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Infocus War & Peace

Investigations into CRISIS and SHOCK


To Investigate War, Peacebuilding, and Just Society during the 2018-19 Academic Year, Moravian College will focus on the related topics of CRISIS and SHOCK. CRISIS and SHOCK are embodied experiences and and also interpretive frames through which we are encouraged to understand and adapt to war and militarism. Public intellectual Naomi Klein developed the theory of “The Shock Doctrine” to investigate “disaster capitalism” -- the social and economic re-engineering of societies reeling from shock (i.e., The 1973 coup in Chile, Falklands War in 1982, Tianamen Square Massacre in 1989; collapse of Soviet Union in 1991; the United States post 9/11, etc.).

The New Oxford American Dictionary defines CRISIS as “a time of intense difficulty, trouble, or danger.” In his Prison Notebooks, Antonio Gramsci expands the functions of CRISIS. He writes “The crisis consists precisely in the fact that the old is dying and the new cannot be born; in this interregnum a great variety of morbid symptoms appear.” Indeed, when conflict or problems get defined as being a CRISIS, war is often presented as the solution.

SHOCK, according to the New Oxford American Dictionary is “a sudden upsetting or surprising event or experience”. As an umbrella term, the concept of ‘SHOCK’ is central to contemporary understandings of war. SHOCK helps us to understand how war is waged (‘shock and awe’; ‘blowback’ as a form of ‘aftershock’) and it helps us to understand the costs of war, especially those borne by people engaged in fighting wars (PTSD, Moral Injury).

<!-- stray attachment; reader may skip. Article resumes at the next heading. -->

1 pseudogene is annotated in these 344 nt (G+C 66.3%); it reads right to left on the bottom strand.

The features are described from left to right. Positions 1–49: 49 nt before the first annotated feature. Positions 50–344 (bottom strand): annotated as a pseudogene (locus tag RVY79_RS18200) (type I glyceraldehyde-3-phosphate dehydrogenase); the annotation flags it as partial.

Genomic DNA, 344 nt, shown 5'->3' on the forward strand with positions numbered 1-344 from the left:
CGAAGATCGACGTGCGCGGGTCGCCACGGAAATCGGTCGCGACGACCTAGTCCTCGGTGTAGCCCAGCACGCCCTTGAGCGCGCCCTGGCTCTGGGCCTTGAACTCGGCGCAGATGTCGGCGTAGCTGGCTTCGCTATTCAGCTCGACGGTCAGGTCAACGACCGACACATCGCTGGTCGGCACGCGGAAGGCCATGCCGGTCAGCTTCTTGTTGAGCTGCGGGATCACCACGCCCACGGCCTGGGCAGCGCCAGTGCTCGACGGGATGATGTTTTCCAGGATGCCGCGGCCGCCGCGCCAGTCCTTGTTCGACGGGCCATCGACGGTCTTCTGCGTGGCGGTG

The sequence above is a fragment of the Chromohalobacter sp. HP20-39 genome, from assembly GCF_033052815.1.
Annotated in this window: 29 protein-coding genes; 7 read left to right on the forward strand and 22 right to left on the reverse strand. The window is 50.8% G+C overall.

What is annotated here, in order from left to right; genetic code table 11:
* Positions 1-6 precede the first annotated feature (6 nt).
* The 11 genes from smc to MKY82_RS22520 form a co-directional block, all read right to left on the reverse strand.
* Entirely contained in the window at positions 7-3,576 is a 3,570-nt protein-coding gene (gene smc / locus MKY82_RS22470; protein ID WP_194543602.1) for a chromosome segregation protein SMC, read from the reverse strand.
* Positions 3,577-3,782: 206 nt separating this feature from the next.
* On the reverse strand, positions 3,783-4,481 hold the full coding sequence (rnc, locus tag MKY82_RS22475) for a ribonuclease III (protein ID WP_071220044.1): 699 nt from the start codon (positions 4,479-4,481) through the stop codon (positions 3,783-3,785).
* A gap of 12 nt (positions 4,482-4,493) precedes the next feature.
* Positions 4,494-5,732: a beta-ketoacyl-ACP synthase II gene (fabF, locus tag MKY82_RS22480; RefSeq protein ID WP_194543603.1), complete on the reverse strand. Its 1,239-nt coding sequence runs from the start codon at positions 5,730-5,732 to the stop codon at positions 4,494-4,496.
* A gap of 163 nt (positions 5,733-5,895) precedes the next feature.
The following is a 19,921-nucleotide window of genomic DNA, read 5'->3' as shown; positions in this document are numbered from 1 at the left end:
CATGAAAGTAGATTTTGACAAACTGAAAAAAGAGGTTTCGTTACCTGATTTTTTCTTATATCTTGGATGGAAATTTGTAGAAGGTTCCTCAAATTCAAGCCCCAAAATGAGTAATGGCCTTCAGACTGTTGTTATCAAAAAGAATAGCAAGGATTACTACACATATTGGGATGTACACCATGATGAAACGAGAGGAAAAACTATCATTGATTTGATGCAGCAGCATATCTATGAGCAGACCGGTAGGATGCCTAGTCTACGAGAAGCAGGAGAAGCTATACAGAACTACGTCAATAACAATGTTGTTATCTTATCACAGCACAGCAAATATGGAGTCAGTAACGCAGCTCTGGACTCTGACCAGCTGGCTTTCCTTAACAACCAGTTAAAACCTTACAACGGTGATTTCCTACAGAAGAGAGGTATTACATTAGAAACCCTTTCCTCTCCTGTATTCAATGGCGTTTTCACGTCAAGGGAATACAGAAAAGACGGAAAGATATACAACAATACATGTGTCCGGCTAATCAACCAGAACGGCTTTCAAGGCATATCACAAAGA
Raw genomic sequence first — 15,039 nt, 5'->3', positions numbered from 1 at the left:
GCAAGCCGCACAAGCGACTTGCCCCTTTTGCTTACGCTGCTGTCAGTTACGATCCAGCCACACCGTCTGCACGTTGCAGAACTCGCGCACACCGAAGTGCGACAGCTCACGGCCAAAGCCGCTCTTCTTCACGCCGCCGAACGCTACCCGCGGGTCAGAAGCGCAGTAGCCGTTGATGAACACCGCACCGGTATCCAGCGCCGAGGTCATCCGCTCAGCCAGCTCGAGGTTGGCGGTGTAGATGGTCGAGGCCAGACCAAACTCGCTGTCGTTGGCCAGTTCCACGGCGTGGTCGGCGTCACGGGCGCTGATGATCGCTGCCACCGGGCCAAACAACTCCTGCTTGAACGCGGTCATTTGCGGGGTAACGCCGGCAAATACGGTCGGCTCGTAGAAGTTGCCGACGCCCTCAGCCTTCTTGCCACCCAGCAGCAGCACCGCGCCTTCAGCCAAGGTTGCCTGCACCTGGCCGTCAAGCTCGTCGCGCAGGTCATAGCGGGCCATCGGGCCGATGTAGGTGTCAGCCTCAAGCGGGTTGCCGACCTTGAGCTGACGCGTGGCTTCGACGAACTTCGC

We invite the Moravian College community to interrogate and investigate, from all disciplinary perspectives, the ways in which CRISIS and SHOCK are mobilized as cultural, political, economic, biological, social etc. frameworks to promote and wage war and militarism; and the way these experiences, rhetoric and interpretive frames also impact the ongoing consequences of war. We propose examinations that explore connections between economic policy, “shock and awe” warfare, the increase of institutions of militarism, surveillance and control, the dismantling of structures of social welfare; the use of the rhetoric of SHOCK to frighten, silence, discourage critical thought, and emotionally manipulate the populace; and more.

We also invite the community to think about how CRISIS and SHOCK might be utilized to counter the destruction of war and instead be used in the service of peacebuilding to build a more just society. In particular, given the strange and widespread disassociation of the American public from the longest wars in U.S. history, and feelings of helplessness and disempowerment with regard to imagining a different response and promoting peacebuilding, we will explore ways to promote the SHOCK of emotional reaction to potentialities such as nuclear war, and political action calling for deep change; and investigate how we may move past the CRISIS of disimagination in which we are mired to develop just and peaceful pathways to a more just society and world.